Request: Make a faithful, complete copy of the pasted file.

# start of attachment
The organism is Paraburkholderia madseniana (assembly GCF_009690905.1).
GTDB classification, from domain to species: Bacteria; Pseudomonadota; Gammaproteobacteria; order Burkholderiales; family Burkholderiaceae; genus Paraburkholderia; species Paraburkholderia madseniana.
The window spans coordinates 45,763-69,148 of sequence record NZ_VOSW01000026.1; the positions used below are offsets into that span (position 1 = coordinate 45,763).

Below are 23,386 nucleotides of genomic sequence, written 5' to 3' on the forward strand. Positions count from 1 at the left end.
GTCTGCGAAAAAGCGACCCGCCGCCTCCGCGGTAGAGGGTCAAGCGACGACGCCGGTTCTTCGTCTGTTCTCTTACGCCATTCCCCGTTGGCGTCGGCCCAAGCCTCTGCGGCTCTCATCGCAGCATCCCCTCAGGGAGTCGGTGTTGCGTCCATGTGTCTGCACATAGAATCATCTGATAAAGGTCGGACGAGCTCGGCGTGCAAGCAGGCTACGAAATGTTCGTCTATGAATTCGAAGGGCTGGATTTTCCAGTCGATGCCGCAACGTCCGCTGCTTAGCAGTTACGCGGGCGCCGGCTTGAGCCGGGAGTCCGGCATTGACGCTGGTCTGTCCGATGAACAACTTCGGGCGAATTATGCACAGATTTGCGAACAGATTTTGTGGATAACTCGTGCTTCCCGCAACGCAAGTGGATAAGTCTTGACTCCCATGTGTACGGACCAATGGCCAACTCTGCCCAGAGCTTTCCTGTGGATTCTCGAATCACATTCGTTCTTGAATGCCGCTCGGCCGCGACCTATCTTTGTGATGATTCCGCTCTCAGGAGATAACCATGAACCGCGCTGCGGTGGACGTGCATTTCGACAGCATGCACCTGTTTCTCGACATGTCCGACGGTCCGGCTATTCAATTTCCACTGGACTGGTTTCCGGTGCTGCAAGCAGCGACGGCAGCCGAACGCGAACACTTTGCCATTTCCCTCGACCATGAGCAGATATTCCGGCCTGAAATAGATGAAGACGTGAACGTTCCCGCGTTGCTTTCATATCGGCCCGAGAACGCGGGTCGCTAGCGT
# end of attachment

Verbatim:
The organism is Paraburkholderia madseniana (assembly GCF_009690905.1).
GTDB classification, from domain to species: Bacteria; Pseudomonadota; Gammaproteobacteria; order Burkholderiales; family Burkholderiaceae; genus Paraburkholderia; species Paraburkholderia madseniana.
The window spans coordinates 45,763-69,148 of sequence record NZ_VOSW01000026.1; the positions used below are offsets into that span (position 1 = coordinate 45,763).

Below are 23,386 nucleotides of genomic sequence, written 5' to 3' on the forward strand. Positions count from 1 at the left end.
GTCTGCGAAAAAGCGACCCGCCGCCTCCGCGGTAGAGGGTCAAGCGACGACGCCGGTTCTTCGTCTGTTCTCTTACGCCATTCCCCGTTGGCGTCGGCCCAAGCCTCTGCGGCTCTCATCGCAGCATCCCCTCAGGGAGTCGGTGTTGCGTCCATGTGTCTGCACATAGAATCATCTGATAAAGGTCGGACGAGCTCGGCGTGCAAGCAGGCTACGAAATGTTCGTCTATGAATTCGAAGGGCTGGATTTTCCAGTCGATGCCGCAACGTCCGCTGCTTAGCAGTTACGCGGGCGCCGGCTTGAGCCGGGAGTCCGGCATTGACGCTGGTCTGTCCGATGAACAACTTCGGGCGAATTATGCACAGATTTGCGAACAGATTTTGTGGATAACTCGTGCTTCCCGCAACGCAAGTGGATAAGTCTTGACTCCCATGTGTACGGACCAATGGCCAACTCTGCCCAGAGCTTTCCTGTGGATTCTCGAATCACATTCGTTCTTGAATGCCGCTCGGCCGCGACCTATCTTTGTGATGATTCCGCTCTCAGGAGATAACCATGAACCGCGCTGCGGTGGACGTGCATTTCGACAGCATGCACCTGTTTCTCGACATGTCCGACGGTCCGGCTATTCAATTTCCACTGGACTGGTTTCCGGTGCTGCAAGCAGCGACGGCAGCCGAACGCGAACACTTTGCCATTTCCCTCGACCATGAGCAGATATTCCGGCCTGAAATAGATGAAGACGTGAACGTTCCCGCGTTGCTTTCATATCGGCCCGAGAACGCGGGTCGCTAGCGT